In May this year, women’s cycling union, The Cyclists’ Alliance (TCA), launched a mentorship program called TCAMP to pair new and experienced riders. Also giving female cyclists a chance to explore career options before retiring from the sport, Rouleur has teamed up to give riders interested in journalism and writing a chance to try out their skills.
Here, four riders taking part in the mentorship program write about what the initiative means to them and how they have benefitted from it so far.
Heidi, 26, is from the USA. She rides for the Rally Cycling Women’s Team.
“We all have our unique origin stories in the world of cycling and the diverse backgrounds and turns in the road that led us to bike racing. I remember being a brand new racer, looking up to the stronger women around me who encouraged me and guided me to the crossroads of being elite versus a professional. When I took the step into professional women’s racing at the age of 22, that world was a big question mark for me. I didn’t have years of racing as a junior or U23, and I didn’t have family who were already immersed in that world. It was almost like trying to study a map with no roads. When the TCAMP program started during my second season as a pro, I jumped at the chance to engage and learn from women who had been all over the map. Women who experienced injury, setback, fork after fork in the road, but also satisfaction and pride, and joy in what they do as well.
Image: Getty/Luc Claessen/Stringer
There is so much change happening in women’s cycling all the time. The growth is tangible! As I also continue to progress with it and move my own goalposts, I find myself always seeking out the guidance of women who know what it’s like to evolve with the sport itself. Having been matched with a mentor through TCAMP and The Cyclist’s Alliance, I feel like I have this extra boost of confidence - that someone has my back. My mentor can give me honest direction and guidance as I approach a situation I’m unfamiliar with or when I arrive at another crossroads.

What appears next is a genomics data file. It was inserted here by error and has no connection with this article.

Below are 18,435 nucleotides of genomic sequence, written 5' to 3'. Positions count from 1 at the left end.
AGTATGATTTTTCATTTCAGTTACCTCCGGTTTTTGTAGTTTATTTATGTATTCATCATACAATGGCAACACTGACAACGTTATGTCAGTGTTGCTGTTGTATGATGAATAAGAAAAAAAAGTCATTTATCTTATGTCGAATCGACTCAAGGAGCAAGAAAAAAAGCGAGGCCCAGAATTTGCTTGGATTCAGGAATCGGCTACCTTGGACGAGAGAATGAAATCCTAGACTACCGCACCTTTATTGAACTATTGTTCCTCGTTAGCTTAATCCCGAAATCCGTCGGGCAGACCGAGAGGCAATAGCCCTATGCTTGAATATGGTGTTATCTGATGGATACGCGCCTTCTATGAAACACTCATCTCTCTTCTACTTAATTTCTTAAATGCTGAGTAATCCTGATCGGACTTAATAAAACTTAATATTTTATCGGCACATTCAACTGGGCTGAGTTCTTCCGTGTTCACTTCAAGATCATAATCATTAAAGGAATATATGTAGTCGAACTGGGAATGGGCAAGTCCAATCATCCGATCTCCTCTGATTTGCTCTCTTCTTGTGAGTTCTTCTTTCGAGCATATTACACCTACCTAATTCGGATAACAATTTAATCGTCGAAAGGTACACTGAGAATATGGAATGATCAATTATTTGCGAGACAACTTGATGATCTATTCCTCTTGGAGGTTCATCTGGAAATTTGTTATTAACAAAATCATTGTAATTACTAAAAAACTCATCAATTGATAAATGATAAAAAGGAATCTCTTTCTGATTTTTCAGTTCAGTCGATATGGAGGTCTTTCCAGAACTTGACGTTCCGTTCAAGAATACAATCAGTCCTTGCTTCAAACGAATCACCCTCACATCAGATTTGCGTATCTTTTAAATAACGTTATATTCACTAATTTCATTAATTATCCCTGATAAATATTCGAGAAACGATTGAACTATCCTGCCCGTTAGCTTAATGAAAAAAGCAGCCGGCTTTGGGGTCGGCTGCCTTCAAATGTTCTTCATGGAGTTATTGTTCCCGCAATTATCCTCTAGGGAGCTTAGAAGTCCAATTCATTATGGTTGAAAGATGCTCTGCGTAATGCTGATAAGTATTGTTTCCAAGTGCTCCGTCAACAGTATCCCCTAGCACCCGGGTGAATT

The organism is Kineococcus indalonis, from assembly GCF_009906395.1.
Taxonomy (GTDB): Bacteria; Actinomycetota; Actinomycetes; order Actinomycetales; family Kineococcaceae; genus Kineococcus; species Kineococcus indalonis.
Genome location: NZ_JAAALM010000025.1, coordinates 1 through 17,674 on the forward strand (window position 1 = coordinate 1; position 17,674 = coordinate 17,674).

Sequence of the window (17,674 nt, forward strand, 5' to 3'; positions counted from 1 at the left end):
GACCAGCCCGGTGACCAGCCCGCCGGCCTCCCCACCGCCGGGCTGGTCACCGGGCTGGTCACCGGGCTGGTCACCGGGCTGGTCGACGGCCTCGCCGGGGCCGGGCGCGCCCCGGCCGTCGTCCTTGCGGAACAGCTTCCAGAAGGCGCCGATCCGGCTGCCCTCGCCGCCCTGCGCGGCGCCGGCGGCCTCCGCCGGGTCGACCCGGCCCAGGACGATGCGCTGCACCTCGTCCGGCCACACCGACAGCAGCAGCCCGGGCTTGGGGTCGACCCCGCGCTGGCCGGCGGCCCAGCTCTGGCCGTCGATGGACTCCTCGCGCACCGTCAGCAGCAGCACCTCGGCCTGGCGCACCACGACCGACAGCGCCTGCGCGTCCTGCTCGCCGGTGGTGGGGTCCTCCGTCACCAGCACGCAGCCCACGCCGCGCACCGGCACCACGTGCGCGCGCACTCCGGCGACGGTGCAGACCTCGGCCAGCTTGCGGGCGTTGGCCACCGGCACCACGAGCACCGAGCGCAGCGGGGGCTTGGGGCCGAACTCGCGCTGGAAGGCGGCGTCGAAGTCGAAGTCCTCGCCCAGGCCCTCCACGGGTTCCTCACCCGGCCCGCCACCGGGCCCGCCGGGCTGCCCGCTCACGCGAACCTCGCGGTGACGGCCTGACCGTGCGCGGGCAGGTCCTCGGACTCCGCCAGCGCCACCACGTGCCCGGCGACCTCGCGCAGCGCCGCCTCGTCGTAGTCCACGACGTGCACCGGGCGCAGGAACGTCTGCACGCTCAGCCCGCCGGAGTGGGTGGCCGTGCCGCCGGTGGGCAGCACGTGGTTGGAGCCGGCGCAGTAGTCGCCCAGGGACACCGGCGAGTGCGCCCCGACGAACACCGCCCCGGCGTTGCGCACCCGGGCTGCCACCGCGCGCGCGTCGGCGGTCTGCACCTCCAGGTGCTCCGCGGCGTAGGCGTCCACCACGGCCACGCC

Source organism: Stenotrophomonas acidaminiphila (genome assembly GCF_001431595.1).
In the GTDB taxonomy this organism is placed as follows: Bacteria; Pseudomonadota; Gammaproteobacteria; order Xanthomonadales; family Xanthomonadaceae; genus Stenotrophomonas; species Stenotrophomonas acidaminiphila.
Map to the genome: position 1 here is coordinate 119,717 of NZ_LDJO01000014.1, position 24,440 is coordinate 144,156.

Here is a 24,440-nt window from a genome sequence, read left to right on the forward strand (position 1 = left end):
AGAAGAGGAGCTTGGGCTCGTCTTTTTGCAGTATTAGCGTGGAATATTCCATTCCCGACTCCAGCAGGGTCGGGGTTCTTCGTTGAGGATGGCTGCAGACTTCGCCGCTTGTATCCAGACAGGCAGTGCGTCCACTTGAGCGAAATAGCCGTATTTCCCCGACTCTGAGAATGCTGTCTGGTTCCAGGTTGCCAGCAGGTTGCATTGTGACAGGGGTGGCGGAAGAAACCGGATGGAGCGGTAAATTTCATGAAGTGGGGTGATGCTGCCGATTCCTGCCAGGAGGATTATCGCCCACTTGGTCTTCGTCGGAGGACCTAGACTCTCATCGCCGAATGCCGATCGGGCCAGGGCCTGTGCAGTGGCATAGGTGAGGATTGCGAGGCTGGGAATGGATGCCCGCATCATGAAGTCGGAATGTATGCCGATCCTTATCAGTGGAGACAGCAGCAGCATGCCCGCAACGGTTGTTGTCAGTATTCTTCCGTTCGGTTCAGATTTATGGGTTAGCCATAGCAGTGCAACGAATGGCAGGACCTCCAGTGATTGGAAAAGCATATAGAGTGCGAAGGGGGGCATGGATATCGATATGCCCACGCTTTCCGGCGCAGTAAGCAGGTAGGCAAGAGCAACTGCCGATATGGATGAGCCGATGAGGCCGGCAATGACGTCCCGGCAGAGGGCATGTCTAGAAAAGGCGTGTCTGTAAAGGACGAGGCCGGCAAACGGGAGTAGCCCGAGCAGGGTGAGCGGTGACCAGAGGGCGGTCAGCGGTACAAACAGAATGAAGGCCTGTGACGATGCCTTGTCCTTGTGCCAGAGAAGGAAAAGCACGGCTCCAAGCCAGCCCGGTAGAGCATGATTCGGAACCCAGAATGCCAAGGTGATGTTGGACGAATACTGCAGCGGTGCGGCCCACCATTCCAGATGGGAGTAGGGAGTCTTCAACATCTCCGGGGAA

The beauty of the mentorship is that it’s not just about racing bikes; it can go so far beyond that. In women’s cycling, we have athletes with incredible skills and jobs outside of cycling, from medical fields to engineering, social justice or the arts. We bring all these skills and backgrounds to the peloton. And when we move on from bike racing, it’s so important to have mentors that help you see the way forward and utilise the skills that we have developed. Mentorship through TCAMP brings clarity to my path forward in the sport and helps me build confidence in my capacity and my decisions”.
Kerry, 25, is a South African rider racing for French Continental team Macogep Tornatech Girondins de Bordeaux.